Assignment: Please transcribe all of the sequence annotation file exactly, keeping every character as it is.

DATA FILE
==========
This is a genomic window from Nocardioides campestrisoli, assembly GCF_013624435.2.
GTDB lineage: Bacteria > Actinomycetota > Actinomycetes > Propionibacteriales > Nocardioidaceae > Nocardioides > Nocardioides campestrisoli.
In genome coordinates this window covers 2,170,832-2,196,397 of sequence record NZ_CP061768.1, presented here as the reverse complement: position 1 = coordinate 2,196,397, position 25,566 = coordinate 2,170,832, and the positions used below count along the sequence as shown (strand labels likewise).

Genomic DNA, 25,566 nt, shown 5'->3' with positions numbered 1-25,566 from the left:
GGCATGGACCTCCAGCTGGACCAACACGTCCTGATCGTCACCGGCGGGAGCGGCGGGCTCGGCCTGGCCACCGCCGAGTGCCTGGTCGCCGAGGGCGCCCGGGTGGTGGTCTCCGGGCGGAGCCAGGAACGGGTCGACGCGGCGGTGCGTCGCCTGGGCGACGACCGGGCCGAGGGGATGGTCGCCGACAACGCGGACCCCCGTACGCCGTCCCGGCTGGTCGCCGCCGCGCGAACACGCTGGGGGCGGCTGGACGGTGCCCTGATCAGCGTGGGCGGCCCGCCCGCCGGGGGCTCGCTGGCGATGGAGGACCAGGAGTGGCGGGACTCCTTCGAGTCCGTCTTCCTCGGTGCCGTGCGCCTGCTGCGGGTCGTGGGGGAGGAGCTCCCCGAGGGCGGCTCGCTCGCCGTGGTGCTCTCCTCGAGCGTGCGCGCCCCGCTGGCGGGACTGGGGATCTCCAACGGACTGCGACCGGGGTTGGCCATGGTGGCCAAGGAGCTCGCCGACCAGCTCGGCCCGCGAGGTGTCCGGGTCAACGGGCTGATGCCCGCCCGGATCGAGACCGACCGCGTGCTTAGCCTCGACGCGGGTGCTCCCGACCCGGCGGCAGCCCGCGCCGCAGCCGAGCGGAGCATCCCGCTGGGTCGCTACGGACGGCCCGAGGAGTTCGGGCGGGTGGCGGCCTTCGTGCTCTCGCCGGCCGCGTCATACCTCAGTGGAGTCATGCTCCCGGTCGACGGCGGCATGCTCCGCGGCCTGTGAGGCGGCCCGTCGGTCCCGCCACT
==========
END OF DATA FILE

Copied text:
This is a genomic window from Nocardioides campestrisoli, assembly GCF_013624435.2.
GTDB lineage: Bacteria > Actinomycetota > Actinomycetes > Propionibacteriales > Nocardioidaceae > Nocardioides > Nocardioides campestrisoli.
In genome coordinates this window covers 2,170,832-2,196,397 of sequence record NZ_CP061768.1, presented here as the reverse complement: position 1 = coordinate 2,196,397, position 25,566 = coordinate 2,170,832, and the positions used below count along the sequence as shown (strand labels likewise).

Genomic DNA, 25,566 nt, shown 5'->3' with positions numbered 1-25,566 from the left:
GGCATGGACCTCCAGCTGGACCAACACGTCCTGATCGTCACCGGCGGGAGCGGCGGGCTCGGCCTGGCCACCGCCGAGTGCCTGGTCGCCGAGGGCGCCCGGGTGGTGGTCTCCGGGCGGAGCCAGGAACGGGTCGACGCGGCGGTGCGTCGCCTGGGCGACGACCGGGCCGAGGGGATGGTCGCCGACAACGCGGACCCCCGTACGCCGTCCCGGCTGGTCGCCGCCGCGCGAACACGCTGGGGGCGGCTGGACGGTGCCCTGATCAGCGTGGGCGGCCCGCCCGCCGGGGGCTCGCTGGCGATGGAGGACCAGGAGTGGCGGGACTCCTTCGAGTCCGTCTTCCTCGGTGCCGTGCGCCTGCTGCGGGTCGTGGGGGAGGAGCTCCCCGAGGGCGGCTCGCTCGCCGTGGTGCTCTCCTCGAGCGTGCGCGCCCCGCTGGCGGGACTGGGGATCTCCAACGGACTGCGACCGGGGTTGGCCATGGTGGCCAAGGAGCTCGCCGACCAGCTCGGCCCGCGAGGTGTCCGGGTCAACGGGCTGATGCCCGCCCGGATCGAGACCGACCGCGTGCTTAGCCTCGACGCGGGTGCTCCCGACCCGGCGGCAGCCCGCGCCGCAGCCGAGCGGAGCATCCCGCTGGGTCGCTACGGACGGCCCGAGGAGTTCGGGCGGGTGGCGGCCTTCGTGCTCTCGCCGGCCGCGTCATACCTCAGTGGAGTCATGCTCCCGGTCGACGGCGGCATGCTCCGCGGCCTGTGAGGCGGCCCGTCGGTCCCGCCACT